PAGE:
All Favorites

Public Cloud Providers Place Bets on No-Code Success

In June, AWS announced the launch of a new service, Amazon Honeycode. This is a fully managed platform to let organizations build web and mobile apps without writing code. Honeycode comes with a bunch of templates that can be easily customized for some fairly standard office tasks, like task tracking and project management. And AWS is not alone in approaching this market. Google Cloud acquired AppSheet earlier this year to provide similar functionality.

The question is, do these public cloud providers see these platforms as an end in and of themselves? Or does this effectively lead to generation for further AWS services? Give an organization a taste of being able to create a custom app, but knowing that they will inevitably run into frustrating limitations with any no-code platform. This isn’t to say I think either cloud provider would intentionally cripple these services, even if their plan was to use them to draw customers further into their ecosystem. Rather I think it’s an inevitable part of having an app platform with no code that effectively has to be run off of a spreadsheet.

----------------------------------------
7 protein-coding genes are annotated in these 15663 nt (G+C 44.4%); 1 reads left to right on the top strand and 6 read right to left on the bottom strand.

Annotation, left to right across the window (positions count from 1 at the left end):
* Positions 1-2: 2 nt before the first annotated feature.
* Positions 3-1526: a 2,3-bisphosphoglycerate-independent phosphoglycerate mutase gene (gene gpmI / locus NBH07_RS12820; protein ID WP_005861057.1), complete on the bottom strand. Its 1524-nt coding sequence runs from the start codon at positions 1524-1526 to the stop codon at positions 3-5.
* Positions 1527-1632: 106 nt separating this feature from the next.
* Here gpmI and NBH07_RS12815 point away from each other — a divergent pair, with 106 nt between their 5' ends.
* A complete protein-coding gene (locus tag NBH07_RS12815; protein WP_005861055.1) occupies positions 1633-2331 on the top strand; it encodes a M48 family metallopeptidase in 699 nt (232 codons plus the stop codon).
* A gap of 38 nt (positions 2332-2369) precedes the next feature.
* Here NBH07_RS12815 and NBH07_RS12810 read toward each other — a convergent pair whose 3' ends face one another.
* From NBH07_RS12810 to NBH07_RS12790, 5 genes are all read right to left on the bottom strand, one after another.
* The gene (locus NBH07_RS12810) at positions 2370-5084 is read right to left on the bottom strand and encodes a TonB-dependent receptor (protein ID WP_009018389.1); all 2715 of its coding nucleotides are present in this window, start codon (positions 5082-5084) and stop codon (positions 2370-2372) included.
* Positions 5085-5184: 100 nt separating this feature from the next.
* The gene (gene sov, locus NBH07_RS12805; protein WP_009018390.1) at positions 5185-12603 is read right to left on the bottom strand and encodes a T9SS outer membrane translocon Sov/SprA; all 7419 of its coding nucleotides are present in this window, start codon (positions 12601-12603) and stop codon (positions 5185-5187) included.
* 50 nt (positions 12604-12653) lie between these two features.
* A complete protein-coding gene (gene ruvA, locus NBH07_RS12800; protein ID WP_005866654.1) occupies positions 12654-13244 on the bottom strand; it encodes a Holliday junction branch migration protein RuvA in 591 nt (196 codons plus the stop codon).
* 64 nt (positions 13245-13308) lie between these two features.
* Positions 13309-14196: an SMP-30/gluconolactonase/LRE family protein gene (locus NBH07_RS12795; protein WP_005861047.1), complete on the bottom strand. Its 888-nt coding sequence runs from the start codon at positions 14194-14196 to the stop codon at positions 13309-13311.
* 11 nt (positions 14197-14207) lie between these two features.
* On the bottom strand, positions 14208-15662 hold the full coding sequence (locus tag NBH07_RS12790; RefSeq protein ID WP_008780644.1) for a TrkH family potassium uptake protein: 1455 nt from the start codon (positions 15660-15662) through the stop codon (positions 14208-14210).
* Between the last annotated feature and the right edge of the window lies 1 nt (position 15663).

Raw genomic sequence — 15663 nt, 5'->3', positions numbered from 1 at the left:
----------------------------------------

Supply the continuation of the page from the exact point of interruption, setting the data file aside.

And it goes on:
In the end, Honeycode might find a reasonable home on the edge cases. There are probably enough small businesses that have the legitimate need for some basic business apps, but will almost certainly not have a budget to hire a developer. For these, the question becomes about taking the time to learn enough programming to build something usable, or just using a platform like AppSheet or Honeycode. Of course, this assumes that there wouldn’t be a reasonably priced SaaS app that would meet these organizations’ business needs and be readily available. Given the surfeit of choice in that market, it does make me wonder how many potential customers these platforms will have long term.

About the author

Rich Stroffolino

Rich has been a tech enthusiast since he first used the speech simulator on a Magnavox Odyssey². Current areas of interest include ZFS, the false hopes of memristors, and the oral history of Transmeta.

Leave a Comment